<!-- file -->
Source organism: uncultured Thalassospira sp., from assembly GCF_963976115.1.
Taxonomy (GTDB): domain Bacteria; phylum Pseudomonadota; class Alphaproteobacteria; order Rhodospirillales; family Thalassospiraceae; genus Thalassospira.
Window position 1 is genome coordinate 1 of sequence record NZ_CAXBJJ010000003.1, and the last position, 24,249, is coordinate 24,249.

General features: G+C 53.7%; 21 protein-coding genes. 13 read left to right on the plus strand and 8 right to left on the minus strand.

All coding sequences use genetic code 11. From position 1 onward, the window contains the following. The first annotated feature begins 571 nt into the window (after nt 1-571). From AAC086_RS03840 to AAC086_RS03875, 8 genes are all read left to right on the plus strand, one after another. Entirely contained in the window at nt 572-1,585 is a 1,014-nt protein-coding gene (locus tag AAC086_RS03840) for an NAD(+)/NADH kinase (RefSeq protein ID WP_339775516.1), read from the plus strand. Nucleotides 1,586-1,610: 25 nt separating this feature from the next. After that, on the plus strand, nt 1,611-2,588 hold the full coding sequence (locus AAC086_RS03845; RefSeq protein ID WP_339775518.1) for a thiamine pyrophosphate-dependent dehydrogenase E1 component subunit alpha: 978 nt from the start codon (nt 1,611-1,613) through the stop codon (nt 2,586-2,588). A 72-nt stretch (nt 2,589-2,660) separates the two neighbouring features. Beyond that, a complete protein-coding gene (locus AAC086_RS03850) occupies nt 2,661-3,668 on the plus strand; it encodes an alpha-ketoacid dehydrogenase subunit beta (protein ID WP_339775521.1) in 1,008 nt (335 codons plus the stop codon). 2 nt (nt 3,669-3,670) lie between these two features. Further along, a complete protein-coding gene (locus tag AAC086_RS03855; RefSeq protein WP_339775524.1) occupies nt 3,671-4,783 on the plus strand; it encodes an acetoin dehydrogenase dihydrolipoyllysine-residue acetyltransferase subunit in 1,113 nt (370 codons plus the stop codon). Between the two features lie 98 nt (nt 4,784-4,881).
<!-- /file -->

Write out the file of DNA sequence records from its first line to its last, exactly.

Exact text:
Source organism: uncultured Thalassospira sp., from assembly GCF_963976115.1.
Taxonomy (GTDB): domain Bacteria; phylum Pseudomonadota; class Alphaproteobacteria; order Rhodospirillales; family Thalassospiraceae; genus Thalassospira.
Window position 1 is genome coordinate 1 of sequence record NZ_CAXBJJ010000003.1, and the last position, 24,249, is coordinate 24,249.

General features: G+C 53.7%; 21 protein-coding genes. 13 read left to right on the plus strand and 8 right to left on the minus strand.

All coding sequences use genetic code 11. From position 1 onward, the window contains the following. The first annotated feature begins 571 nt into the window (after nt 1-571). From AAC086_RS03840 to AAC086_RS03875, 8 genes are all read left to right on the plus strand, one after another. Entirely contained in the window at nt 572-1,585 is a 1,014-nt protein-coding gene (locus tag AAC086_RS03840) for an NAD(+)/NADH kinase (RefSeq protein ID WP_339775516.1), read from the plus strand. Nucleotides 1,586-1,610: 25 nt separating this feature from the next. After that, on the plus strand, nt 1,611-2,588 hold the full coding sequence (locus AAC086_RS03845; RefSeq protein ID WP_339775518.1) for a thiamine pyrophosphate-dependent dehydrogenase E1 component subunit alpha: 978 nt from the start codon (nt 1,611-1,613) through the stop codon (nt 2,586-2,588). A 72-nt stretch (nt 2,589-2,660) separates the two neighbouring features. Beyond that, a complete protein-coding gene (locus AAC086_RS03850) occupies nt 2,661-3,668 on the plus strand; it encodes an alpha-ketoacid dehydrogenase subunit beta (protein ID WP_339775521.1) in 1,008 nt (335 codons plus the stop codon). 2 nt (nt 3,669-3,670) lie between these two features. Further along, a complete protein-coding gene (locus tag AAC086_RS03855; RefSeq protein WP_339775524.1) occupies nt 3,671-4,783 on the plus strand; it encodes an acetoin dehydrogenase dihydrolipoyllysine-residue acetyltransferase subunit in 1,113 nt (370 codons plus the stop codon). Between the two features lie 98 nt (nt 4,784-4,881).